By Rob Couture Self Published OSR Level 13ish
Wherein our adventurers seek out the Topaz of Earthly Perfection reputed to be held within a mountainside palace.
This twenty page adventure describes a fifteen room palace wherein reside four earth genies, and an artifact, the topaz mentioned in the teaser. It has some boring descriptions, although it is trying, and suffers from High Level Adventure Syndrome, wherein super powerful creatures are left mostly to the DM to run without guidance.
There’s no adventure intro, or hook, or anything. It’s assumed that the party is here for the jewelso all we get is “here’s the palace”, which is totally fine & dandy. There is some VERY brief guidance on this being a hack, or caper, or social adventure. And by guidance, I mean that a sidebar says it can be played in any of those ways. Which is true; our genie buds, and in turn their pals, are smarties and like to talk and have reasons to receive guests at their palace. But, advice is generally not present in running the adventure as one of these type, except for a brief mention in each room that the NPC/monster may receive guests or “is suspicious of them.” That’s not really support. It is, for all real purposes, just a typical room/key dungeon but with no “immediately hostile” encounters … until the party start their murdering.
And this lack of support extends to two other areas that I think are critical, especially for high level adventures. First, no order of battle. The genies, fallen deva, dragon, mind flayer, drow, and other superty duperty smarties are sometimes noted as “calling for reinforcements”, but that’s the extent of the battle plan. I’m not a big fan of in-depth tactics, but, a little guidance for the DM to help them run the inevitable “plan goes to hell and fire rains down” situation is appreciated.
It’s also the case that these folks don’t really get any advice in running them, in combat. Now, I’m not talking about detailed tactics. I hate detailed tactics. But, these are high level creatures with A LOT of powers. A few words of advice, up front, on some typical plans, would seem to be in order. It doesn’t have to be long but a few words of advice would seem to be in order, if only to get the full value out of the creatures who have such control over the earth. And, “will passwall away” is not really substantial. Again, not a lot needed, but SOMETHING. Demons, Devils, genie, all powerful creatures with a lot of spell-like abilities could use a few words in adventures when they come up.
The descriptions in this adventure are an issue. Well, not more than most adventures, but, the designer, here, actually tried. And failed. But, they tried, I’ll put in more effort than usual in describing them.
This is a palace. We might think of it as an opulent, or perhaps elegant palace. Imagine walking in to one of those “palaces turned museum” in europe and then trying to write a description that communicates the opulence of what you experience. Hard, right? Right. The designer is trying, hard. They give a little read-aloud section in each room (and each room has its own page, sometimes two, keeping the page turning to a minimum.) Well, usually short read-aloud. Some rooms have three to four sentences (yeah!) and some have a lot more, approaching a quarter of a page. And, this is in an attempt to mention everything in the room in a way that will be evocative.
Which generally fails. It’s quite hard to convey the feel of a room by using more detail. I get it. You want people to enter and be WOW’d! But, more doesn’t help with that. Less, is how you achieve that. You want to communicate impressions, first impressions, anyway, and then use the DM text to follow up on that to provide more detail. That’s not a universal rule, but, in an overstuffed environment, its probably good advice.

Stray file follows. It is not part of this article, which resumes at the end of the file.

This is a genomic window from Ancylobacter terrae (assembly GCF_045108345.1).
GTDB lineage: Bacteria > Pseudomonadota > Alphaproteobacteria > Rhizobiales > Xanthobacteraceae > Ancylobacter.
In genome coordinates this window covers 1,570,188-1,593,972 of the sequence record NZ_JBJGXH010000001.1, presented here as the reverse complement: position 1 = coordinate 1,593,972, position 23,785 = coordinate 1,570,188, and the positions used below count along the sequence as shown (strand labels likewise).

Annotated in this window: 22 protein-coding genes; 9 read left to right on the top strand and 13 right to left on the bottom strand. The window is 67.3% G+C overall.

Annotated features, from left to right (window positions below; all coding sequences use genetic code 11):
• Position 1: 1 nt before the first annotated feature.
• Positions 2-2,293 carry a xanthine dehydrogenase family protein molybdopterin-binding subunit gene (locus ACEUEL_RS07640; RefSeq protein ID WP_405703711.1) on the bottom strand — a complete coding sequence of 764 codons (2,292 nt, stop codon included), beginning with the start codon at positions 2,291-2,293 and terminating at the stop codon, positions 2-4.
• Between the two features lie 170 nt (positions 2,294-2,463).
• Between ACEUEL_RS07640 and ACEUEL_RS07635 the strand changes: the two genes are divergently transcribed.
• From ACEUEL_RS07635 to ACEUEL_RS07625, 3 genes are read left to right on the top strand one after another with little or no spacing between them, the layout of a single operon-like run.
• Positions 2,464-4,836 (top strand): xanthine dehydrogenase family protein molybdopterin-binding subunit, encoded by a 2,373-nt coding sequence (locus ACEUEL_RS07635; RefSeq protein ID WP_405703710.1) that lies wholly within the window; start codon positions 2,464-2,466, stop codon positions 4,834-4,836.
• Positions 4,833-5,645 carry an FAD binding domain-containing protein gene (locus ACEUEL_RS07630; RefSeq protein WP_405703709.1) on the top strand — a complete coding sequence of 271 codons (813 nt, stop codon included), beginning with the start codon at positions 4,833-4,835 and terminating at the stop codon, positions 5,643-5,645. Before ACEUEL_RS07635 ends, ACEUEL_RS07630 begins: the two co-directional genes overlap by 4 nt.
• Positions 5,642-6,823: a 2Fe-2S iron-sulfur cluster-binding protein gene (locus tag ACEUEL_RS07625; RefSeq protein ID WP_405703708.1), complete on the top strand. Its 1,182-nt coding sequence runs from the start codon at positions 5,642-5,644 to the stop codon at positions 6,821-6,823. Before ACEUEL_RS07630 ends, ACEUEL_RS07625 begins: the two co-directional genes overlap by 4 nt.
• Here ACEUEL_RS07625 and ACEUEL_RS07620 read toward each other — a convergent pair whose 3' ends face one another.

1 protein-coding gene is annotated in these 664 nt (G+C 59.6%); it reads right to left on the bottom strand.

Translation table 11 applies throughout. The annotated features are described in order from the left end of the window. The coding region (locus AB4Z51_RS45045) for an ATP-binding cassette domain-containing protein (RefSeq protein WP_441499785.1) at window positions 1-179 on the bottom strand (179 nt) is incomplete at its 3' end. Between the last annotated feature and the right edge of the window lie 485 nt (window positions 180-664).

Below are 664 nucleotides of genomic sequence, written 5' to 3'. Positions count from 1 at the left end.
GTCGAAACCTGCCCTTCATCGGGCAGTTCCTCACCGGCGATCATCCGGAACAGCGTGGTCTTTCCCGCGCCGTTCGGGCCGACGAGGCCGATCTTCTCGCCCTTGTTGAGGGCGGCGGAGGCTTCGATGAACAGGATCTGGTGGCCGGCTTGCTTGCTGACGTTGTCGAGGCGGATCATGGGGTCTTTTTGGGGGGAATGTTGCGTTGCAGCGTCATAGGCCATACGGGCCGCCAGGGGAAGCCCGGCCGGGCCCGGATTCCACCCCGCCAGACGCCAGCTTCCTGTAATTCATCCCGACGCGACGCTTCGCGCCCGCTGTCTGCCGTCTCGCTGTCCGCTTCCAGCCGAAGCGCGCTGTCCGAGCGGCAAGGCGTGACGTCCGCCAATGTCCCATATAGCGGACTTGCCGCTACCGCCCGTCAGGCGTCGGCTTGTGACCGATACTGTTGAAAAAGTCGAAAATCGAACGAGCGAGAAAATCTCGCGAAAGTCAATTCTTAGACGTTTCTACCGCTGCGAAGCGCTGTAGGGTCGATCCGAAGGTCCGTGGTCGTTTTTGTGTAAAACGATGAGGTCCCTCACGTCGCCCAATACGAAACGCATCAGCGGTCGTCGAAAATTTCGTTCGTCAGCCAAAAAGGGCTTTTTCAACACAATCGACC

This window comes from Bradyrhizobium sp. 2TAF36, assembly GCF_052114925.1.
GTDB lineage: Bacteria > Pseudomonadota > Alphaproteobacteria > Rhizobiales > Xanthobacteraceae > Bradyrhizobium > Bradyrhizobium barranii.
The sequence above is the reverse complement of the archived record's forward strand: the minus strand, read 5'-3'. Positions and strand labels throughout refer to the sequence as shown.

Further, the read-aloud over describes. Again, I think this is in an attempt to really WOW the players and stun them with the environment. But, it also kills the back and forth between player and DM that is so essential in an RPG. You don’t really want to tell the party that there is a large (boring word!) gilded chandelier adorned with large (boring word!) crystal shards. Not in the read aloud. You want to leave the impression of opulence, maybe mention A chandelier, and then, in the DM text, note it. Especially if the feature is interactive or important to the room. The read-aloud noting that a fresco is of “a princely genie riding a winged serpent” is too much info. Maybe “A yellowish fresco” is more appropriate.
Treasure is quite light for an adventure this high level. Magic items are all boring book things. “Rope of entanglement.” Great. Consider me awed. Well, there is an artifact, but, hey, more please?
It does a couple of nice things. It notes window locations up front, for non-front-door parties. It also puts a scale to things that is generally unusual. Almost everything in the adventure is BIG, seven to ten feet tall. And it puts levers and buttons and secret door mechanisms up high and does other things communicate the scale well. It’s not quite overwhelmingly, Id’ still say its done a little too subtly, but, again, it is trying more than most adventures.
When buying this I thought it would either be great or a shitshow. Turns out it is neither. The designer tried, more than usual. The descriptions are a little boring and over described. It could use a little more guidance for the DM, and treasure is boring also. But, it’s also A LOT closer to being a high level adventure than most of the ones I see, with no gimping, and correctly noting the social element. One more page of advice and some tough editing off the descriptions and an overhaul of the treasure would turn this in to a decent high level adventure.
This is $4 at DriveThru. The preview is six pages. The last page shows you room one, to give you an idea of the writing style and layout. It’s a good overview of what to expect.